There is a lot of support for the Snowball Method, including an abundance of success stories of people using this method to pay off their debt. But what about the Avalanche Method?
When you search for “Avalanche Method” or “Debt Avalanche,” there are very few articles solely about this method. The majority of what you will find are comparisons to the Snowball Method. Why is that the case?
These are things I frequently think to myself when I’m looking at Pinterest or Googling pay-down techniques. I love the Avalanche Method and it’s worked very well for me over the past two years.
The Avalanche Method, or Debt Avalanche, has many distinct positives. You pay less interest, less money overall, and it takes less time! What’s not to love?!
These are the primary reasons for my decision to use this approach instead of the Debt Snowball. Also, my super-nerd husband refers to it as “the mathematically superior” method.
What is the Avalanche Method?
Essentially, the Avalanche Method is debt repayment plan that has you list your debts from highest interest rate to lowest interest rate. Then you apply all additional money possible towards the loan with the highest interest rate (while continuing to pay the minimum on all other loans/debts).
If you approach repaying your debts with this approach, you’ll save:
- Interest (more money!)
Sounds like a good plan, right?
I’ve mentioned before that I have approximately $80,000 in debt between my mortgage and my student loans. These are the only debt that I have and both loans are quite sizable. Because I don’t have any “small” debts, there really isn’t much of a point for me to utilize the Snowball Method. Either way I go, it will take substantial time to pay off either loan.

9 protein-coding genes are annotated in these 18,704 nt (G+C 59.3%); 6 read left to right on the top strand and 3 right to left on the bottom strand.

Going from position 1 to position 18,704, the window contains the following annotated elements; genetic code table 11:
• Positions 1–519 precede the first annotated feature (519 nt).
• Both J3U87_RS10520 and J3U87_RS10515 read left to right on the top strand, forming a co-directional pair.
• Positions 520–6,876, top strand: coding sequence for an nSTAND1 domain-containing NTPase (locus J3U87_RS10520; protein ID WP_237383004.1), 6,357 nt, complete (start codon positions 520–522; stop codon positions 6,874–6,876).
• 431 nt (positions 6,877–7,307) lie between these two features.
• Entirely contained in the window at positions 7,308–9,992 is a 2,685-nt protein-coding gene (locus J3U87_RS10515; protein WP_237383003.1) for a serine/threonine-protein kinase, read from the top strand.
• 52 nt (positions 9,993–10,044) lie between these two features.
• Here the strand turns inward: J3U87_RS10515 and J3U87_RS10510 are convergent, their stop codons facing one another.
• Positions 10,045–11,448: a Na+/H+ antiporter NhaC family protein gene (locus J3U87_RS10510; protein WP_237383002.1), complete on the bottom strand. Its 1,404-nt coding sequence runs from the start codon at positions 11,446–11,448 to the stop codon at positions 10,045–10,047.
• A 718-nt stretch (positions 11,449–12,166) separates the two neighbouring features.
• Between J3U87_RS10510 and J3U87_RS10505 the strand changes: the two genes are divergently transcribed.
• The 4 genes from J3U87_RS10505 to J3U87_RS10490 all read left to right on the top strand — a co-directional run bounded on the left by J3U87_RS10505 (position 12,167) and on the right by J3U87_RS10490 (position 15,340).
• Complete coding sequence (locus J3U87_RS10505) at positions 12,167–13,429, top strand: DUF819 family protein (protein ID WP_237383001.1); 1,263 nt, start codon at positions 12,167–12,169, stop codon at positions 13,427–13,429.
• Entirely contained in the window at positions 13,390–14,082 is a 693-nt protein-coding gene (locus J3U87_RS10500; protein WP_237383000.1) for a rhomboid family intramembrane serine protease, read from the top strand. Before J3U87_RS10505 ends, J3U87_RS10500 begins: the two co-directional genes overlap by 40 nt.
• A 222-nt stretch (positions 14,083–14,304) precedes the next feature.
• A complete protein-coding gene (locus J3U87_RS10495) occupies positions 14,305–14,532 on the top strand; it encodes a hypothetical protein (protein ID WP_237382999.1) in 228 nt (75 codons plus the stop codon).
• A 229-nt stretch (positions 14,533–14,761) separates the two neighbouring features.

When I originally started paying on my student loans, I started by using the Snowball Method. Then I downloaded this amazing spreadsheet and compared the difference in time and overall cost between the methods. After looking at both, I quickly changed my practice.
Switching from the Snowball Method to the Avalanche Method allowed me to pay off my loan with the highest interest rate (7.9%) in less than a year. It also saved me about $3,000 interest from that loan alone. That was plenty of reason for me to change.
After I chose to refinance my student loans, my loans were consolidated into a single loan for approximately $41,000. My mortgage was around $41,000. With those numbers, you can see how the decision was pretty easy.
Both my loans were about the same amount and would like about 2 years to pay off the first loan. So does it really make sense for me to pay off our house with a lower interest first because I owed less on it at the time?
There’s a 1% difference between my loans. While that doesn’t sound so bad, 1% interest on $41,000 is $410. No thanks, I’ll pass.
So that’s my story with choosing to switch from the Snowball Method to the Avalanche Method and the money it has saved me (and will continue to save me).
- The Avalanche Method takes less time to pay off all debts.
- It also allows you to pay the least amount of interest possible over the life of all your loans.
- Switching from the Snowball Method to the Avalanche Method saved me $3,000 interest on a single loan.
- Even a small interest rate difference like 1% can be a $400 difference.
- If you have larger debts, you already know you’re in for the long-haul anyways.
- Download this spreadsheet.
While my story might be a bit different from yours, I hope you at least consider downloading the above spreadsheet to look at how switching can change your repayment experience/cost/expected time.
What are your thoughts on the Avalanche Method?